Lauss, et al. – Summary

Lauss M, Donia M, Harbst K, Andersen R, Mitra S, Rosengren F, Salim M, Vallon-Christersson J, Törngren T, Kvist A, Ringnér M, Svane IM, Jönsson G. Mutational and putative neoantigen load predict clinical benefit of adoptive T cell therapy in melanoma. Nat Commun. 2017 Nov 23;8(1):1738. Available at: https://www.nature.com/articles/s41467-017-01460-0


Higher tumor mutational burden is good for response to adoptive T cell therapy (ACT) in melanoma

Until recently metastatic melanomas were considered difficult to treat but thanks to the recent emergence of immunotherapies, the response rate has increased significantly. Immunotherapies re-energize patient’s own immune system to fight the tumor using different approaches, among which adoptive T cell therapy is a less established method. This therapy came into limelight with the successful treatment of the former US president Ronald Reagan. However, not all melanoma patients get clinical benefit from ACT in the conducted clinical trials. Hence, further improvement of the diagnostic approaches and development of biological markers is necessary for better patient selection for ACT.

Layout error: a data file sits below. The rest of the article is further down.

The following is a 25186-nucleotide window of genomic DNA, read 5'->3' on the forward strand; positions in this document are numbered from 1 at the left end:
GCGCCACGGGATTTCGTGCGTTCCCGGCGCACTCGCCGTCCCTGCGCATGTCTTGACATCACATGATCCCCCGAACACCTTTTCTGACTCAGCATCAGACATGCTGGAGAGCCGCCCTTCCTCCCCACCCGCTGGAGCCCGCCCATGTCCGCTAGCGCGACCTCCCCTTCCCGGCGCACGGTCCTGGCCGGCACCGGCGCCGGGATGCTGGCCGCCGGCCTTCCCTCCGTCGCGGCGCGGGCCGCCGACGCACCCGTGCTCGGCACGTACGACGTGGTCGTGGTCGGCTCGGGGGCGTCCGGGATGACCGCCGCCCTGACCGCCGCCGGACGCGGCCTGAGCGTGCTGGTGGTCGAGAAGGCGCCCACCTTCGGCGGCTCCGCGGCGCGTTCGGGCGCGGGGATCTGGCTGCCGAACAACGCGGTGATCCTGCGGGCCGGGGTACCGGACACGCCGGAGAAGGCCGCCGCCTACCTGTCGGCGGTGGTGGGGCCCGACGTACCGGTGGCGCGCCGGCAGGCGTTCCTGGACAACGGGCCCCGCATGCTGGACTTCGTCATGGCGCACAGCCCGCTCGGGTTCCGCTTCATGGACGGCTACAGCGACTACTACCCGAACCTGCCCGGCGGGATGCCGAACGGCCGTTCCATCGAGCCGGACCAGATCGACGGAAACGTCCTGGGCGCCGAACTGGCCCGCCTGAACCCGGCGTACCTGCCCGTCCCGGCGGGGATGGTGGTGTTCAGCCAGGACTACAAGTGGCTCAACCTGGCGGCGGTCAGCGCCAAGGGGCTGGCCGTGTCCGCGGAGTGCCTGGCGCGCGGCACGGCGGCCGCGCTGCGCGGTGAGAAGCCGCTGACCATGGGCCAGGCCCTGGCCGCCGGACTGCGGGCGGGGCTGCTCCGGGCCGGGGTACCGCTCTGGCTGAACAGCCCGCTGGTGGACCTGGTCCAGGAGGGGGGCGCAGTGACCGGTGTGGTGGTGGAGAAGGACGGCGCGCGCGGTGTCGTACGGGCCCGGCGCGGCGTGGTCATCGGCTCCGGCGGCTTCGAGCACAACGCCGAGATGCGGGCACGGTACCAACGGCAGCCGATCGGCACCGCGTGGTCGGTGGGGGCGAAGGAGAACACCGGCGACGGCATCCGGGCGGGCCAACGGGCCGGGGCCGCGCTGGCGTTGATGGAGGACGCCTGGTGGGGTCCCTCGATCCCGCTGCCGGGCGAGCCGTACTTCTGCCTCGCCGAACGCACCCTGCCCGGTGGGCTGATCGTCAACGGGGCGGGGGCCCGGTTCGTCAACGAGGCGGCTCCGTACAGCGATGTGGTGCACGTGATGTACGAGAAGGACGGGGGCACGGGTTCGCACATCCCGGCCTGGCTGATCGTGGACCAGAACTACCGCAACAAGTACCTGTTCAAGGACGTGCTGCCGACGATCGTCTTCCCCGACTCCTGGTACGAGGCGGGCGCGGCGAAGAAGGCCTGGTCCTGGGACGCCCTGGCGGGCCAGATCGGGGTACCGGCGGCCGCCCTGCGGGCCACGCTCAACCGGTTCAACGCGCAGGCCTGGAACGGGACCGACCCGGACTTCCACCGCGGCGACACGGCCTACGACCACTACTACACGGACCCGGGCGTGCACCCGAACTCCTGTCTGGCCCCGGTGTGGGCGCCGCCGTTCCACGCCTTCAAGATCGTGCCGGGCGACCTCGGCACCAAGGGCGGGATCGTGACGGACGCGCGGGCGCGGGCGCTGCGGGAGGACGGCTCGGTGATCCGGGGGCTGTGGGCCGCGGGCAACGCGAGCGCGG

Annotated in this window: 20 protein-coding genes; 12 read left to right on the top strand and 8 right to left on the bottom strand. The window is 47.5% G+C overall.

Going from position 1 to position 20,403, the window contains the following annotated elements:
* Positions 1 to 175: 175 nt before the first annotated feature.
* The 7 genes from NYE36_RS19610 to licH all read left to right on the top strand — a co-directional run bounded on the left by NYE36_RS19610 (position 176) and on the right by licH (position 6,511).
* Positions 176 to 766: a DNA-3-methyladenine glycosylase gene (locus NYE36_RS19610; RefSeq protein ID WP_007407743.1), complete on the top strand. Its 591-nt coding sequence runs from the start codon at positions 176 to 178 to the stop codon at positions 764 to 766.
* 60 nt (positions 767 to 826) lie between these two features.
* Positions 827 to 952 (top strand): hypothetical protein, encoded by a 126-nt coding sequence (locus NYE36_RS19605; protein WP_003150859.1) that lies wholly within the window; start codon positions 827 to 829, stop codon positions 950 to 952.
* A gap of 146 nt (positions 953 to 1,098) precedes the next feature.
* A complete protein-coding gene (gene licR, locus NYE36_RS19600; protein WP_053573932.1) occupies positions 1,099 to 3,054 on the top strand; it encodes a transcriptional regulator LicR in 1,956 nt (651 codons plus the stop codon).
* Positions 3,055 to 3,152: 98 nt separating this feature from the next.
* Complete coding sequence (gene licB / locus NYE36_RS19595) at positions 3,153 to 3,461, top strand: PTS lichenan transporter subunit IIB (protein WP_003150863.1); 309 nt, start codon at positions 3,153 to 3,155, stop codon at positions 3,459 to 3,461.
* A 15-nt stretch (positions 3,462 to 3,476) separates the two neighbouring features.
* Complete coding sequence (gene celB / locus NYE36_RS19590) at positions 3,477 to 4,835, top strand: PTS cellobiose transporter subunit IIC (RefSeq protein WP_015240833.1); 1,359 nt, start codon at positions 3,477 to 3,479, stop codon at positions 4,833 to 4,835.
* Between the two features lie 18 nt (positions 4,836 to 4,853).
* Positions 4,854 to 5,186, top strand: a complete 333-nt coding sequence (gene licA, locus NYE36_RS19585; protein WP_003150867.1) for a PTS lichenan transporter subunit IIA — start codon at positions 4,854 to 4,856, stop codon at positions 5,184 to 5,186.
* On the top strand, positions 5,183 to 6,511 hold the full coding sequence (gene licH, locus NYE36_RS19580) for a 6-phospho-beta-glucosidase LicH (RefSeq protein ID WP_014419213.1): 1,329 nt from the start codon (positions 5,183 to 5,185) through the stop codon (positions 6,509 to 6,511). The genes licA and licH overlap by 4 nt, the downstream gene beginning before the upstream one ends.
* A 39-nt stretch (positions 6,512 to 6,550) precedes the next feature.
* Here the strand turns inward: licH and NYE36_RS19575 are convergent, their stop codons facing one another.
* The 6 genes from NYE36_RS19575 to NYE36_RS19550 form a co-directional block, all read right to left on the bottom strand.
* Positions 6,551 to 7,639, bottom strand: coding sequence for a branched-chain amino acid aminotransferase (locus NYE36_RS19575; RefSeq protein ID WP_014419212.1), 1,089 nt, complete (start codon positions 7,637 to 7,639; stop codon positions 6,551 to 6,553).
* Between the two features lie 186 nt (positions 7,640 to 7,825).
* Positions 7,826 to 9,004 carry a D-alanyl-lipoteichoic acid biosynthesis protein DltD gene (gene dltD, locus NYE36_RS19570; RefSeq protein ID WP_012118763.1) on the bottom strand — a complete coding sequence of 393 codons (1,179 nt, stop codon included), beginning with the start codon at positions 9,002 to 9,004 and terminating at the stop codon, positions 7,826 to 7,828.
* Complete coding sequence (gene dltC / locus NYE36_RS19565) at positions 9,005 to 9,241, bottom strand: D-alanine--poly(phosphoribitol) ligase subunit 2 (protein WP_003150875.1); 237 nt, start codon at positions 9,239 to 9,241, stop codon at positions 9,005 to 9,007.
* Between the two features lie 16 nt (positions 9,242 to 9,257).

Our research focused on the aspect of discovering molecular features of the tumor that could work as suitable biomarker for this kind of treatment. We identified that patients with high number of mutations respond better to ACT. This may be due to the fact that many of these mutations could produce a special type of protein component called neoantigens, which are identified by our immune system as potential threats. Upon identifying these neoantigens, our immune cells especially T cells come in neutralizing the cells that are producing these special protein components and thereby reduce the tumor. This idea was further supported by our findings that predicted neoantigen burden in tumors also associate with clinical benefit and better patient survival. Together, these features could be potentially used as future biomarker for adoptive T cell therapy.

Left hand figure shows basic schematic of ACT, where extracted T cells from patient tumors are cultured and expanded before infusing them in in respective patient body to fight the tumor. Adapted from: Perica K et al., Rambam Maimonides Med J. 2015;6(1):e0004. Right hand figure shows how patients categorized by their tumor mutation burden overall survive, when treated with ACT. Adapted from Lauss et al., Nature Communications volume 8, Article number: 1738 (2017).

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